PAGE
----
The former national security adviser's legal team filed an explosive motion Thursday, alleging that FBI agents manipulated records of Flynn’s 2017 interview.
This comes as U.S. Attorney John Durham's ongoing probe into potential FBI and Justice Department misconduct in the run-up to the 2016 presidential election has transitioned into a full-fledged criminal investigation.
Appearing on "Fox & Friends: Weekend," Tolman told host Ed Henry that what's interesting about Flynn's conviction is that the government "has to prove that it was knowingly and willfully a misrepresentation by Flynn."
"So, now what you have are allegations that may suggest this couldn't have been knowingly and it couldn't have been willfully if it was staged or if there was manipulation," Tolman said.
"How was it willful if he thinks he's having a conversation that is not an interview with a federal agency?" he asked.
Whether the combative filings will persuade the court in a case where Flynn has already pleaded guilty remains to be seen.
Prosecutors have rejected claims they're hiding evidence, saying "the government has exceeded its discovery and disclosure obligations in this matter," including by providing Flynn with thousands of pages of documents.
Federal prosecutors earlier this month called the defense filings a “fishing expedition.”
However, Flynn's lawyer Sidney Powell is hammering the FBI and DOJ over media leaks and referenced a purported conversation between former Director of National Intelligence James Clapper and Washington Post reporter David Ignatius, claiming Clapper told the reporter “words to the effect of 'take the kill shot on Flynn,'” after he reportedly obtained the transcript of Flynn’s phone calls.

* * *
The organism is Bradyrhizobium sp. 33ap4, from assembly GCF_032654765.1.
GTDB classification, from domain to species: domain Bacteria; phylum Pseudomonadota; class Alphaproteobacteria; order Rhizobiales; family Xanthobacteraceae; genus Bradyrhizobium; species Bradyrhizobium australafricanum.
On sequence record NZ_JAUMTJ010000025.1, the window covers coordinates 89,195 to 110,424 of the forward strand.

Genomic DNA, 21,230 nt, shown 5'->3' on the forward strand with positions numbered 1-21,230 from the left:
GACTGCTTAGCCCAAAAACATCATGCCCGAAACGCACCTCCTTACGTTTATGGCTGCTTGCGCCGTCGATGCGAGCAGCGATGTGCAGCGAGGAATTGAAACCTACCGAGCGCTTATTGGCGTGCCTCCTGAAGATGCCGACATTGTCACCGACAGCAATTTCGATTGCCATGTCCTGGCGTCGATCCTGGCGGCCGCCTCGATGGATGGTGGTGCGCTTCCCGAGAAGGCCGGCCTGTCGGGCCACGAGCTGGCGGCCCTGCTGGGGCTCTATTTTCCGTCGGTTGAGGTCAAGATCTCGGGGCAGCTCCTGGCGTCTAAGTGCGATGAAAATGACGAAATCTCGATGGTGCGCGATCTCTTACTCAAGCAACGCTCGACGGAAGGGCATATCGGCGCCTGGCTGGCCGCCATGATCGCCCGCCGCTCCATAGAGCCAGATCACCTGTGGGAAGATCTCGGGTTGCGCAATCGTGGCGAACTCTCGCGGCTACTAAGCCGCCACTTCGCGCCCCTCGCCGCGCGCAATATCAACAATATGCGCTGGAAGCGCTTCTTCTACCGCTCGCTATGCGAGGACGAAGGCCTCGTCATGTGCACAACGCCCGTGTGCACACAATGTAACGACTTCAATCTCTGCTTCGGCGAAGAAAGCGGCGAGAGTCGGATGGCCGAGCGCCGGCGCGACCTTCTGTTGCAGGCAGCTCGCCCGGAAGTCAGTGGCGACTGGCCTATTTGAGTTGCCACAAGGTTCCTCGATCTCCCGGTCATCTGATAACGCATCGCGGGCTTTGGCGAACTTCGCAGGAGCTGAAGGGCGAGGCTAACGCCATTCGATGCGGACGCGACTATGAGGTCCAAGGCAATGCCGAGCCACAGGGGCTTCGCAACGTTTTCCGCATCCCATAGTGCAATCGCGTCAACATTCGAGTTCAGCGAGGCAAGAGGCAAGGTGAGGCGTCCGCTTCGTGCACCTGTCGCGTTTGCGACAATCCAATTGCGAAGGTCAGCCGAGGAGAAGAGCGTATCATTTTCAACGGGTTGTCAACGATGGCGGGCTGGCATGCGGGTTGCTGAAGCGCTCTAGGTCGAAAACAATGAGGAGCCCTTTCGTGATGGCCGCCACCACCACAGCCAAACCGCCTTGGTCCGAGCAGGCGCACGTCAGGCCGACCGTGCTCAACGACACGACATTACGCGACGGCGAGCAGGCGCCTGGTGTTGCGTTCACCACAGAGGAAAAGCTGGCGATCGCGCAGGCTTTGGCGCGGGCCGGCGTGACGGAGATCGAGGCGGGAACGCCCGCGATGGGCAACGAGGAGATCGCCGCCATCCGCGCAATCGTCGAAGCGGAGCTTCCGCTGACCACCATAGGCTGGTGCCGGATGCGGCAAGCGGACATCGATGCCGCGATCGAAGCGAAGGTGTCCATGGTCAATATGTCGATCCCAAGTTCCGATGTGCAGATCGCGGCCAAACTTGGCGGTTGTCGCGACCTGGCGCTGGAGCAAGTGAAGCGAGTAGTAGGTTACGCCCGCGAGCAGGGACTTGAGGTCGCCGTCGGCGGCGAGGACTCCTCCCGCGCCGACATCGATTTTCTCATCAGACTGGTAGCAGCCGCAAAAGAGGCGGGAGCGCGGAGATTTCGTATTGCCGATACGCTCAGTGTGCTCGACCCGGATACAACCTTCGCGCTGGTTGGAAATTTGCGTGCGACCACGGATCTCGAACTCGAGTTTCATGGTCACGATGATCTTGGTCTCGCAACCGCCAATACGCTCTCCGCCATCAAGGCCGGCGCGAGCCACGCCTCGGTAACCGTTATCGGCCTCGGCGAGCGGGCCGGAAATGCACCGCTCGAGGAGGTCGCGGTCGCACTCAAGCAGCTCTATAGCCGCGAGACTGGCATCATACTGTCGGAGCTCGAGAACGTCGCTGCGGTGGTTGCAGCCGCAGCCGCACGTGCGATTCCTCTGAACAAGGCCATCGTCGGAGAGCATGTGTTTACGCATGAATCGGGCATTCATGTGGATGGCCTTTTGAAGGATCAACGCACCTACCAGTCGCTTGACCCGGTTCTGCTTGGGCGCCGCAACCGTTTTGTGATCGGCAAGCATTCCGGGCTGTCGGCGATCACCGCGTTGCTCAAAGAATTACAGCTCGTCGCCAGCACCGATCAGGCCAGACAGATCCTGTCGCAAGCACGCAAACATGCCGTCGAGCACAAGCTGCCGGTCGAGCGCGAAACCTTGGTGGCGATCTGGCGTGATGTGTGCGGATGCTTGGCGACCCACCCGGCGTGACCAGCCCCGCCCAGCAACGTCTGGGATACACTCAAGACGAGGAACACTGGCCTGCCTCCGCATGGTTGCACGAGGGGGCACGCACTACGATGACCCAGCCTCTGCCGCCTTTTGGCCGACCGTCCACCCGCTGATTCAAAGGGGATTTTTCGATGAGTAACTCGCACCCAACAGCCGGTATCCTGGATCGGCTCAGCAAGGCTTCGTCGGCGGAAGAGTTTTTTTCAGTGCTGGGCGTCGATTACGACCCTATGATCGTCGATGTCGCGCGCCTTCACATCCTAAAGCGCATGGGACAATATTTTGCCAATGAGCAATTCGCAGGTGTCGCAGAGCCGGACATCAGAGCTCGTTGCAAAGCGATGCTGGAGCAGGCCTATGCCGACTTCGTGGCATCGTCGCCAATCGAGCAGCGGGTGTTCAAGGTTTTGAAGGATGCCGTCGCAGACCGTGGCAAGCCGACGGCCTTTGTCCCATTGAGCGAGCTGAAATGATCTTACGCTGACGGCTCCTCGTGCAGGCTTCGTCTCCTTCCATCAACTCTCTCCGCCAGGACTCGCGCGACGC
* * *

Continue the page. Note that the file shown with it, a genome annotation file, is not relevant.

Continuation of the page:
A spokesman for Clapper disputed that report, telling Fox News that he "absolutely did not say those words to David Ignatius."
Tolman told Henry: "It's chilling, and it should give us concern whether we're Democrat or Republican in this country, that those with the most powerful tools we grant our investigators or our agencies, that you may have operatives or intelligence community working with the FBI to come up with and to conspire to take down either a sitting president or those in his campaign."
"To do that, with the laws that we have, should concern all of us," Tolman said.
"We, as a country, want to know that those who have that kind of power are not above the law and we can investigate them as much as any ordinary citizen," he added.
Fox News' Brooke Singman contributed to this report.